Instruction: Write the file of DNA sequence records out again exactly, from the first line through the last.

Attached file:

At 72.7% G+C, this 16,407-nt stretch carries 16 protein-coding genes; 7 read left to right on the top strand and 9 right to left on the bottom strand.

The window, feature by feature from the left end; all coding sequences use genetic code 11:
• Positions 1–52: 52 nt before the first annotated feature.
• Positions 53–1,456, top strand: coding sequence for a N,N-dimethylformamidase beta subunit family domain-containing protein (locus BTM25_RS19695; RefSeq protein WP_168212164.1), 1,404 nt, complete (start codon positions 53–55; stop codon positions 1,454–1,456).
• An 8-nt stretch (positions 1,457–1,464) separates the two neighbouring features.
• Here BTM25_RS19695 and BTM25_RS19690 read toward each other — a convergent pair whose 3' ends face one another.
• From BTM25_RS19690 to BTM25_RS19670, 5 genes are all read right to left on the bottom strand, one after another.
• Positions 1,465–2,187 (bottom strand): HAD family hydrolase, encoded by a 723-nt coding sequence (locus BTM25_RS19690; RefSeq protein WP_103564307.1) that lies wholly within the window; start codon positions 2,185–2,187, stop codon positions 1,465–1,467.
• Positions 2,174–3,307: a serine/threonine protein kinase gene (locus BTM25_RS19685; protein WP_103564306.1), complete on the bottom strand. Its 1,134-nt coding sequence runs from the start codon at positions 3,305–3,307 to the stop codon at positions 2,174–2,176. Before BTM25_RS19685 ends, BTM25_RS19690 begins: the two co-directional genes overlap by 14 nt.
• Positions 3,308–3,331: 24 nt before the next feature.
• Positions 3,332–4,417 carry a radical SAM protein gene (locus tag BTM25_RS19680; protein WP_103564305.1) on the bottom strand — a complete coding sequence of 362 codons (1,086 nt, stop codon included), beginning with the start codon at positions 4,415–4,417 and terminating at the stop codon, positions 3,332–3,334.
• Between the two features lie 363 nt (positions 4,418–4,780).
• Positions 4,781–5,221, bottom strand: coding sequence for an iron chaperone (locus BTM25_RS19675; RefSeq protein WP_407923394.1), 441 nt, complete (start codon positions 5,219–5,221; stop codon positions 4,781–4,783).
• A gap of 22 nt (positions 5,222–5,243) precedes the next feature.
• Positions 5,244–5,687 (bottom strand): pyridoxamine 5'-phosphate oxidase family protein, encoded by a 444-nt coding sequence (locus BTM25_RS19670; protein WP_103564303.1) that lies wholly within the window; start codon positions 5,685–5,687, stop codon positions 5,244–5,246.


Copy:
At 72.7% G+C, this 16,407-nt stretch carries 16 protein-coding genes; 7 read left to right on the top strand and 9 right to left on the bottom strand.

The window, feature by feature from the left end; all coding sequences use genetic code 11:
• Positions 1–52: 52 nt before the first annotated feature.
• Positions 53–1,456, top strand: coding sequence for a N,N-dimethylformamidase beta subunit family domain-containing protein (locus BTM25_RS19695; RefSeq protein WP_168212164.1), 1,404 nt, complete (start codon positions 53–55; stop codon positions 1,454–1,456).
• An 8-nt stretch (positions 1,457–1,464) separates the two neighbouring features.
• Here BTM25_RS19695 and BTM25_RS19690 read toward each other — a convergent pair whose 3' ends face one another.
• From BTM25_RS19690 to BTM25_RS19670, 5 genes are all read right to left on the bottom strand, one after another.
• Positions 1,465–2,187 (bottom strand): HAD family hydrolase, encoded by a 723-nt coding sequence (locus BTM25_RS19690; RefSeq protein WP_103564307.1) that lies wholly within the window; start codon positions 2,185–2,187, stop codon positions 1,465–1,467.
• Positions 2,174–3,307: a serine/threonine protein kinase gene (locus BTM25_RS19685; protein WP_103564306.1), complete on the bottom strand. Its 1,134-nt coding sequence runs from the start codon at positions 3,305–3,307 to the stop codon at positions 2,174–2,176. Before BTM25_RS19685 ends, BTM25_RS19690 begins: the two co-directional genes overlap by 14 nt.
• Positions 3,308–3,331: 24 nt before the next feature.
• Positions 3,332–4,417 carry a radical SAM protein gene (locus tag BTM25_RS19680; protein WP_103564305.1) on the bottom strand — a complete coding sequence of 362 codons (1,086 nt, stop codon included), beginning with the start codon at positions 4,415–4,417 and terminating at the stop codon, positions 3,332–3,334.
• Between the two features lie 363 nt (positions 4,418–4,780).
• Positions 4,781–5,221, bottom strand: coding sequence for an iron chaperone (locus BTM25_RS19675; RefSeq protein WP_407923394.1), 441 nt, complete (start codon positions 5,219–5,221; stop codon positions 4,781–4,783).
• A gap of 22 nt (positions 5,222–5,243) precedes the next feature.
• Positions 5,244–5,687 (bottom strand): pyridoxamine 5'-phosphate oxidase family protein, encoded by a 444-nt coding sequence (locus BTM25_RS19670; protein WP_103564303.1) that lies wholly within the window; start codon positions 5,685–5,687, stop codon positions 5,244–5,246.